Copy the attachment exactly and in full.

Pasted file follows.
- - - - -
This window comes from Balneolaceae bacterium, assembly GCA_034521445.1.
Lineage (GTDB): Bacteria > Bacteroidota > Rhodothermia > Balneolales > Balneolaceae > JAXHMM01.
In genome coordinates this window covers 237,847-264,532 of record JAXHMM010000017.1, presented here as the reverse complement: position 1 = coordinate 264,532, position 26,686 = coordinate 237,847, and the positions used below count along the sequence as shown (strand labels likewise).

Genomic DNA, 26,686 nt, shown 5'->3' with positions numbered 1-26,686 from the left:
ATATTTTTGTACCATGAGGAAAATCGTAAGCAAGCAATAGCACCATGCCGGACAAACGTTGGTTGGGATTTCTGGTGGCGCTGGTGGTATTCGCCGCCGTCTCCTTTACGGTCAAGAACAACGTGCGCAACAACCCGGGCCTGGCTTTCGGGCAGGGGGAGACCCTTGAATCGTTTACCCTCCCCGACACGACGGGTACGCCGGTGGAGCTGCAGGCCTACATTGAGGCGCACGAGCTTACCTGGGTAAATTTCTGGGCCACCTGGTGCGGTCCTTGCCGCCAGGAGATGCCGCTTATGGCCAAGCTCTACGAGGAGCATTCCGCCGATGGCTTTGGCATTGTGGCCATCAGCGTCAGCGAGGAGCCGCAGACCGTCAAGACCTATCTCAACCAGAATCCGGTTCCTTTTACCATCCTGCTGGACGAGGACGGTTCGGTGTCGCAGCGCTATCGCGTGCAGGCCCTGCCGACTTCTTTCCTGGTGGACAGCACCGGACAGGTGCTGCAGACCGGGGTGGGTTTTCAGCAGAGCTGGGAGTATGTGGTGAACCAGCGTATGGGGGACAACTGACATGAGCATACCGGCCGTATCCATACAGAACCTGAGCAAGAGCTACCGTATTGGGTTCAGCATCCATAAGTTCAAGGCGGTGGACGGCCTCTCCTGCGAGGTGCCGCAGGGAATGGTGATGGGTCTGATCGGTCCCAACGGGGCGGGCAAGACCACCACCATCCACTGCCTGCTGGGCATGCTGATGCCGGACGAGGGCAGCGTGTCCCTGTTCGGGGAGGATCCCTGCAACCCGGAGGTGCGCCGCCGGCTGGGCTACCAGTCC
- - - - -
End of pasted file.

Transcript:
This window comes from Balneolaceae bacterium, assembly GCA_034521445.1.
Lineage (GTDB): Bacteria > Bacteroidota > Rhodothermia > Balneolales > Balneolaceae > JAXHMM01.
In genome coordinates this window covers 237,847-264,532 of record JAXHMM010000017.1, presented here as the reverse complement: position 1 = coordinate 264,532, position 26,686 = coordinate 237,847, and the positions used below count along the sequence as shown (strand labels likewise).

Genomic DNA, 26,686 nt, shown 5'->3' with positions numbered 1-26,686 from the left:
ATATTTTTGTACCATGAGGAAAATCGTAAGCAAGCAATAGCACCATGCCGGACAAACGTTGGTTGGGATTTCTGGTGGCGCTGGTGGTATTCGCCGCCGTCTCCTTTACGGTCAAGAACAACGTGCGCAACAACCCGGGCCTGGCTTTCGGGCAGGGGGAGACCCTTGAATCGTTTACCCTCCCCGACACGACGGGTACGCCGGTGGAGCTGCAGGCCTACATTGAGGCGCACGAGCTTACCTGGGTAAATTTCTGGGCCACCTGGTGCGGTCCTTGCCGCCAGGAGATGCCGCTTATGGCCAAGCTCTACGAGGAGCATTCCGCCGATGGCTTTGGCATTGTGGCCATCAGCGTCAGCGAGGAGCCGCAGACCGTCAAGACCTATCTCAACCAGAATCCGGTTCCTTTTACCATCCTGCTGGACGAGGACGGTTCGGTGTCGCAGCGCTATCGCGTGCAGGCCCTGCCGACTTCTTTCCTGGTGGACAGCACCGGACAGGTGCTGCAGACCGGGGTGGGTTTTCAGCAGAGCTGGGAGTATGTGGTGAACCAGCGTATGGGGGACAACTGACATGAGCATACCGGCCGTATCCATACAGAACCTGAGCAAGAGCTACCGTATTGGGTTCAGCATCCATAAGTTCAAGGCGGTGGACGGCCTCTCCTGCGAGGTGCCGCAGGGAATGGTGATGGGTCTGATCGGTCCCAACGGGGCGGGCAAGACCACCACCATCCACTGCCTGCTGGGCATGCTGATGCCGGACGAGGGCAGCGTGTCCCTGTTCGGGGAGGATCCCTGCAACCCGGAGGTGCGCCGCCGGCTGGGCTACCAGTCC